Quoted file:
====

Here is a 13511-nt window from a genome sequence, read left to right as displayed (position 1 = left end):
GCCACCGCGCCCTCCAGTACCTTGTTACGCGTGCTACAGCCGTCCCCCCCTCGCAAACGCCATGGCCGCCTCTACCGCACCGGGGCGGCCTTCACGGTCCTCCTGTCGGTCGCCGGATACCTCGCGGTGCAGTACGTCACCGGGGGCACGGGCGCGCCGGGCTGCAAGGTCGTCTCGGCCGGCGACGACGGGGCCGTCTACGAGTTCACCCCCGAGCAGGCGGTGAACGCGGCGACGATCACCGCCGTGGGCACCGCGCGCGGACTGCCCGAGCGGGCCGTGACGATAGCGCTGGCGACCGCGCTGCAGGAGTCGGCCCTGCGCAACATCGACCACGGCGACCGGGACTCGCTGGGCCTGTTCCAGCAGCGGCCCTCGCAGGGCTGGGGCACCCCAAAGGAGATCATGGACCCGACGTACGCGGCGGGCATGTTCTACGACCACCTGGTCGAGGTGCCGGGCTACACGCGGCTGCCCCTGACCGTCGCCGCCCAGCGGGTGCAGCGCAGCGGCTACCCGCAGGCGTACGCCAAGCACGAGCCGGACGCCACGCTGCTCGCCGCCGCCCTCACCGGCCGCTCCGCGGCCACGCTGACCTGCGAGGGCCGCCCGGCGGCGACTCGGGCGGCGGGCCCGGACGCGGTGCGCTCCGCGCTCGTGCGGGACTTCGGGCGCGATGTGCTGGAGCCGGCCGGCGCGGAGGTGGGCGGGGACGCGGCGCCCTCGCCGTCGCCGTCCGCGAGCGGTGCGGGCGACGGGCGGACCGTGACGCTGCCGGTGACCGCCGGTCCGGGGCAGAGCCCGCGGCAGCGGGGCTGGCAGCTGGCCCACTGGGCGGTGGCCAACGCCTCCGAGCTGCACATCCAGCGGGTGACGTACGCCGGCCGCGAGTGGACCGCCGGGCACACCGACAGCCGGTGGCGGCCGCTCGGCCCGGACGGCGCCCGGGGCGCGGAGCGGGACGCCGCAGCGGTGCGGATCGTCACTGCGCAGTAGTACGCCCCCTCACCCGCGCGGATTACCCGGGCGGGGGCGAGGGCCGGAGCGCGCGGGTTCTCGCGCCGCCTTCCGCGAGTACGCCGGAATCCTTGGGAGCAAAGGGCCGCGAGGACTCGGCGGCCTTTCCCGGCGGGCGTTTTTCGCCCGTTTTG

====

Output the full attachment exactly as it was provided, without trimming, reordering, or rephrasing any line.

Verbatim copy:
Here is a 13511-nt window from a genome sequence, read left to right as displayed (position 1 = left end):
GCCACCGCGCCCTCCAGTACCTTGTTACGCGTGCTACAGCCGTCCCCCCCTCGCAAACGCCATGGCCGCCTCTACCGCACCGGGGCGGCCTTCACGGTCCTCCTGTCGGTCGCCGGATACCTCGCGGTGCAGTACGTCACCGGGGGCACGGGCGCGCCGGGCTGCAAGGTCGTCTCGGCCGGCGACGACGGGGCCGTCTACGAGTTCACCCCCGAGCAGGCGGTGAACGCGGCGACGATCACCGCCGTGGGCACCGCGCGCGGACTGCCCGAGCGGGCCGTGACGATAGCGCTGGCGACCGCGCTGCAGGAGTCGGCCCTGCGCAACATCGACCACGGCGACCGGGACTCGCTGGGCCTGTTCCAGCAGCGGCCCTCGCAGGGCTGGGGCACCCCAAAGGAGATCATGGACCCGACGTACGCGGCGGGCATGTTCTACGACCACCTGGTCGAGGTGCCGGGCTACACGCGGCTGCCCCTGACCGTCGCCGCCCAGCGGGTGCAGCGCAGCGGCTACCCGCAGGCGTACGCCAAGCACGAGCCGGACGCCACGCTGCTCGCCGCCGCCCTCACCGGCCGCTCCGCGGCCACGCTGACCTGCGAGGGCCGCCCGGCGGCGACTCGGGCGGCGGGCCCGGACGCGGTGCGCTCCGCGCTCGTGCGGGACTTCGGGCGCGATGTGCTGGAGCCGGCCGGCGCGGAGGTGGGCGGGGACGCGGCGCCCTCGCCGTCGCCGTCCGCGAGCGGTGCGGGCGACGGGCGGACCGTGACGCTGCCGGTGACCGCCGGTCCGGGGCAGAGCCCGCGGCAGCGGGGCTGGCAGCTGGCCCACTGGGCGGTGGCCAACGCCTCCGAGCTGCACATCCAGCGGGTGACGTACGCCGGCCGCGAGTGGACCGCCGGGCACACCGACAGCCGGTGGCGGCCGCTCGGCCCGGACGGCGCCCGGGGCGCGGAGCGGGACGCCGCAGCGGTGCGGATCGTCACTGCGCAGTAGTACGCCCCCTCACCCGCGCGGATTACCCGGGCGGGGGCGAGGGCCGGAGCGCGCGGGTTCTCGCGCCGCCTTCCGCGAGTACGCCGGAATCCTTGGGAGCAAAGGGCCGCGAGGACTCGGCGGCCTTTCCCGGCGGGCGTTTTTCGCCCGTTTTG